Global Alert and Response (GAR)

Hepatitis B


Introduction


- What ?
- How ?
- Who ?
- Where ?
- When ?
- Why ?

Hepatitis is a general term meaning inflammation of the liver and can be caused by a variety of different viruses such as hepatitis A, B, C, D and E. Since the development of jaundice is a characteristic feature of liver disease, a correct diagnosis can only be made by testing patients’ sera for the presence of specific anti-viral antigens or antibodies.15, 23, 31

Of the many viral causes of human hepatitis few are of greater global importance than hepatitis B virus (HBV).10, 15, 23, 31

Hepatitis B is a serious and common infectious disease of the liver, affecting millions of people throughout the world.6, 10, 15, 23, 31

The severe pathological consequences of persistent HBV infections include the development of chronic hepatic insufficiency, cirrhosis, and hepatocellular carcinoma (HCC). In addition, HBV carriers can transmit the disease for many years.10, 23, 30, 31

Infection occurs very often in early childhood when it is asymptomatic and often leads to the chronic carrier state.

More than 2 000 million people alive today have been infected with HBV at some time in their lives. Of these, about 350 million remain infected chronically and become carriers of the virus.6, 15, 23, 38, 51 Three quarters of the world’s population live in areas where there are high levels of infection.

Every year there are over 4 million acute clinical cases of HBV, and about 25% of carriers, 1 million people a year, die from chronic active hepatitis, cirrhosis or primary liver cancer.51

Hepatitis B has also been called type B hepatitis, serum hepatitis, homologous serum jaundice.23, 31

What causes the disease?
Hepatitis B is caused by the hepatitis B virus (HBV), an enveloped virus containing a partially double stranded, circular DNA genome, and classified within the family hepadnavirus.10, 15, 23, 30, 31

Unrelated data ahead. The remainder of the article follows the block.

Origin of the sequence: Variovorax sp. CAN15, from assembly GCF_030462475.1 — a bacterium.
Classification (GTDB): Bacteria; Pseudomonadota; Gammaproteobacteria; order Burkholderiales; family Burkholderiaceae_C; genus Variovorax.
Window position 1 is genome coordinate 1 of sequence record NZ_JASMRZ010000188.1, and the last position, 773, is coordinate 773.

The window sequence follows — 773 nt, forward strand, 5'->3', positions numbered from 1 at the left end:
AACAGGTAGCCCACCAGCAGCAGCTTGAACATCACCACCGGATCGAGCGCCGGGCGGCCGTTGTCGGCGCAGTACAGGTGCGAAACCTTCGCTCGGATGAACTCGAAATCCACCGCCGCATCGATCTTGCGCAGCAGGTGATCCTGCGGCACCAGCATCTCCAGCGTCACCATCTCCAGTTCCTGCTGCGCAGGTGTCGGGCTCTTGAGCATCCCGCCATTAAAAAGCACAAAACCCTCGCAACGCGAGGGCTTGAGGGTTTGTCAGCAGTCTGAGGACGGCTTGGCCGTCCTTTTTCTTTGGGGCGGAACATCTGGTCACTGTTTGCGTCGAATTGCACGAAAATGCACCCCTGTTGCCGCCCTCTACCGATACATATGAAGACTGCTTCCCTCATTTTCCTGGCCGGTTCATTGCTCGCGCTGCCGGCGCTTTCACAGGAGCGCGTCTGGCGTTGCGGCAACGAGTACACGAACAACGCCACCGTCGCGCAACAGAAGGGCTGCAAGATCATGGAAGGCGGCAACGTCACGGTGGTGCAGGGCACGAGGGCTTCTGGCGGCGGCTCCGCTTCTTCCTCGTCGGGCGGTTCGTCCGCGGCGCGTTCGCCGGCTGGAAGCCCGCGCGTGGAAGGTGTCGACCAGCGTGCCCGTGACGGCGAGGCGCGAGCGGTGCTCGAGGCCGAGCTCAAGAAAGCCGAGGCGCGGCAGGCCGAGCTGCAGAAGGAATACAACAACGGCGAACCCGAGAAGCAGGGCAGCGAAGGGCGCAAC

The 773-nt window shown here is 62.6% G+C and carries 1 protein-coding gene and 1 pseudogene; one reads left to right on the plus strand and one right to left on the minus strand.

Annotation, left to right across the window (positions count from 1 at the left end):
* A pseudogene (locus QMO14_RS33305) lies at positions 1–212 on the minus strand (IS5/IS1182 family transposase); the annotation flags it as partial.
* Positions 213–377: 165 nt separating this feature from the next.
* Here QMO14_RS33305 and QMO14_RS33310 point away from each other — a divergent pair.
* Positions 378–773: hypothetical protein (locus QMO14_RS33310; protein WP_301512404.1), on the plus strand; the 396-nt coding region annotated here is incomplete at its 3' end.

The virus interferes with the functions of the liver while replicating in hepatocytes. The immune system is then activated to produce a specific reaction to combat and possibly eradicate the infectious agent. As a consequence of pathological damage, the liver becomes inflamed.

HBV may be the cause of up to 80% of all cases of hepatocellular carcinoma worldwide, second only to tobacco among known human carcinogens.15, 38, 51

How is HBV spread?
HBV is transmitted through percutaneous or parenteral contact with infected blood, body fluids, and by sexual intercourse.10, 11, 15, 23

HBV is able to remain on any surface it comes into contact with for about a week, e.g. table-tops, razor blades, blood stains, without losing infectivity.15, 31

HBV does not cross the skin or the mucous membrane barrier. Some break in this barrier, which can be minimal and insignificant, is required for transmission.31

HBV is a large virus and does not cross the placenta, hence it cannot infect the fetus unless there have been breaks in the maternal-fetal barrier, e.g. via amniocentesis. Still, pregnant women who are infected with HBV can transmit their disease to their babies at birth. If not vaccinated at birth, many of these babies develop lifelong HBV infections, and many develop liver failure or liver cancer later in life.23

Sexual intercourse with multiple partners or with persons who have multiple partners can be dangerous. One should not judge by appearance: most infected people look perfectly healthy and have no symptoms of disease, yet may be highly infectious.